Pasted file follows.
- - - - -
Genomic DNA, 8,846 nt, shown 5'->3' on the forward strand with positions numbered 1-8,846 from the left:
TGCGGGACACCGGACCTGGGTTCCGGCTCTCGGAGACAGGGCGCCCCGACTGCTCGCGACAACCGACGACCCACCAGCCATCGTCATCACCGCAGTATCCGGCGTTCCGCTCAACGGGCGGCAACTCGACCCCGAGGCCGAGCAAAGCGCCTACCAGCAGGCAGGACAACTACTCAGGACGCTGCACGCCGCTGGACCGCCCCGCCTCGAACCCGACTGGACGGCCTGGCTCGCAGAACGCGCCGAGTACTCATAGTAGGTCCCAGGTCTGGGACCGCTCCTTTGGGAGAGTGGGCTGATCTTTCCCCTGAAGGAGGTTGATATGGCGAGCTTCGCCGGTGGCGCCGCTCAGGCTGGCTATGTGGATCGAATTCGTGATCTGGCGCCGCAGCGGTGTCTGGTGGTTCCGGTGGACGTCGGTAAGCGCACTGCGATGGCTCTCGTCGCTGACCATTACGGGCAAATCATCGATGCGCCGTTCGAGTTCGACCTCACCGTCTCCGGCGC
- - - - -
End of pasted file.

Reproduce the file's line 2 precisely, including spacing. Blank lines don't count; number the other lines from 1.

TGCGGGACACCGGACCTGGGTTCCGGCTCTCGGAGACAGGGCGCCCCGACTGCTCGCGACAACCGACGACCCACCAGCCATCGTCATCACCGCAGTATCCGGCGTTCCGCTCAACGGGCGGCAACTCGACCCCGAGGCCGAGCAAAGCGCCTACCAGCAGGCAGGACAACTACTCAGGACGCTGCACGCCGCTGGACCGCCCCGCCTCGAACCCGACTGGACGGCCTGGCTCGCAGAACGCGCCGAGTACTCATAGTAGGTCCCAGGTCTGGGACCGCTCCTTTGGGAGAGTGGGCTGATCTTTCCCCTGAAGGAGGTTGATATGGCGAGCTTCGCCGGTGGCGCCGCTCAGGCTGGCTATGTGGATCGAATTCGTGATCTGGCGCCGCAGCGGTGTCTGGTGGTTCCGGTGGACGTCGGTAAGCGCACTGCGATGGCTCTCGTCGCTGACCATTACGGGCAAATCATCGATGCGCCGTTCGAGTTCGACCTCACCGTCTCCGGCGC